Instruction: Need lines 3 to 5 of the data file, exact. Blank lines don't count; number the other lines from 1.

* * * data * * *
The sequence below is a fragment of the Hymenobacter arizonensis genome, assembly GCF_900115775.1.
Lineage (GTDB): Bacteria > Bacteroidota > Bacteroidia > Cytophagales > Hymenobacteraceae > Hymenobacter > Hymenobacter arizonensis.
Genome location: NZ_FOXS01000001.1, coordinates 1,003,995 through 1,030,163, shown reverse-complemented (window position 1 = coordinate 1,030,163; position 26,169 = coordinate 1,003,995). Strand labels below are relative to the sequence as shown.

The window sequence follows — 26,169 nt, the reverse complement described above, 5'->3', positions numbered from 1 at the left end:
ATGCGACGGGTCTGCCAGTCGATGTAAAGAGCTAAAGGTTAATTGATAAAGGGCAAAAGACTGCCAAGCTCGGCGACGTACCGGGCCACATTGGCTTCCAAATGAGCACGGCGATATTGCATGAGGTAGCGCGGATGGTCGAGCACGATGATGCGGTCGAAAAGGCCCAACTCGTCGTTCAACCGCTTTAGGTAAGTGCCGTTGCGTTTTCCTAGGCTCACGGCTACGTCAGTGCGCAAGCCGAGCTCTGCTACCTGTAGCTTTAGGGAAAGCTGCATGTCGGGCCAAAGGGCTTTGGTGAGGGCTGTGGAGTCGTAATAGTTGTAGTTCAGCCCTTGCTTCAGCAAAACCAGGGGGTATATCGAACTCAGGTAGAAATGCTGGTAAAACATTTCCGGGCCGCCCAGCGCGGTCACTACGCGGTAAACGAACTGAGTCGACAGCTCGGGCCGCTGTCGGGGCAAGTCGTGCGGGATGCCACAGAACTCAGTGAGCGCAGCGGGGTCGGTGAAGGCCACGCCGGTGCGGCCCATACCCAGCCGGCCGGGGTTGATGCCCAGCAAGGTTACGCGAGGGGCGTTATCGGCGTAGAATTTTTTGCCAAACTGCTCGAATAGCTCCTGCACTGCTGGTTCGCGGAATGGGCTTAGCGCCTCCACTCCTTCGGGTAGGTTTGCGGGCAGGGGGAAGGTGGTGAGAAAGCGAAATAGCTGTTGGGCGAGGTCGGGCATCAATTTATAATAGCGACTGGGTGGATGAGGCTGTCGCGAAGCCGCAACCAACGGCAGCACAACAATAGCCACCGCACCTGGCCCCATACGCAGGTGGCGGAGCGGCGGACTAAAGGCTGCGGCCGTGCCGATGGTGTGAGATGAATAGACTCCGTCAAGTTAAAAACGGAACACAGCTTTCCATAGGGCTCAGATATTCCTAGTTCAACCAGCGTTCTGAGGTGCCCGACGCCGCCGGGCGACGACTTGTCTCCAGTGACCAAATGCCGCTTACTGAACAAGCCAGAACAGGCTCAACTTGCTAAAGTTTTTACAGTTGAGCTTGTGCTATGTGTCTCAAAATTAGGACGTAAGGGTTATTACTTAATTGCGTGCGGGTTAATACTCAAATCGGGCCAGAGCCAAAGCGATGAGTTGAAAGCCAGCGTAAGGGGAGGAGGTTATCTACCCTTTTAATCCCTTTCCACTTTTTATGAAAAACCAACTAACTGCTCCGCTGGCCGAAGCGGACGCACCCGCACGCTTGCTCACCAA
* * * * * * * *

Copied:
Genome location: NZ_FOXS01000001.1, coordinates 1,003,995 through 1,030,163, shown reverse-complemented (window position 1 = coordinate 1,030,163; position 26,169 = coordinate 1,003,995). Strand labels below are relative to the sequence as shown.

The window sequence follows — 26,169 nt, the reverse complement described above, 5'->3', positions numbered from 1 at the left end:
ATGCGACGGGTCTGCCAGTCGATGTAAAGAGCTAAAGGTTAATTGATAAAGGGCAAAAGACTGCCAAGCTCGGCGACGTACCGGGCCACATTGGCTTCCAAATGAGCACGGCGATATTGCATGAGGTAGCGCGGATGGTCGAGCACGATGATGCGGTCGAAAAGGCCCAACTCGTCGTTCAACCGCTTTAGGTAAGTGCCGTTGCGTTTTCCTAGGCTCACGGCTACGTCAGTGCGCAAGCCGAGCTCTGCTACCTGTAGCTTTAGGGAAAGCTGCATGTCGGGCCAAAGGGCTTTGGTGAGGGCTGTGGAGTCGTAATAGTTGTAGTTCAGCCCTTGCTTCAGCAAAACCAGGGGGTATATCGAACTCAGGTAGAAATGCTGGTAAAACATTTCCGGGCCGCCCAGCGCGGTCACTACGCGGTAAACGAACTGAGTCGACAGCTCGGGCCGCTGTCGGGGCAAGTCGTGCGGGATGCCACAGAACTCAGTGAGCGCAGCGGGGTCGGTGAAGGCCACGCCGGTGCGGCCCATACCCAGCCGGCCGGGGTTGATGCCCAGCAAGGTTACGCGAGGGGCGTTATCGGCGTAGAATTTTTTGCCAAACTGCTCGAATAGCTCCTGCACTGCTGGTTCGCGGAATGGGCTTAGCGCCTCCACTCCTTCGGGTAGGTTTGCGGGCAGGGGGAAGGTGGTGAGAAAGCGAAATAGCTGTTGGGCGAGGTCGGGCATCAATTTATAATAGCGACTGGGTGGATGAGGCTGTCGCGAAGCCGCAACCAACGGCAGCACAACAATAGCCACCGCACCTGGCCCCATACGCAGGTGGCGGAGCGGCGGACTAAAGGCTGCGGCCGTGCCGATGGTGTGAGATGAATAGACTCCGTCAAGTTAAAAACGGAACACAGCTTTCCATAGGGCTCAGATATTCCTAGTTCAACCAGCGTTCTGAGGTGCCCGACGCCGCCGGGCGACGACTTGTCTCCAGTGACCAAATGCCGCTTACTGAACAAGCCAGAACAGGCTCAACTTGCTAAAGTTTTTACAGTTGAGCTTGTGCTATGTGTCTCAAAATTAGGACGTAAGGGTTATTACTTAATTGCGTGCGGGTTAATACTCAAATCGGGCCAGAGCCAAAGCGATGAGTTGAAAGCCAGCGTAAGGGGAGGAGGTTATCTACCCTTTTAATCCCTTTCCACTTTTTATGAAAAACCAACTAACTGCTCCGCTGGCCGAAGCGGACGCACCCGCACGCTTGCTCACCAA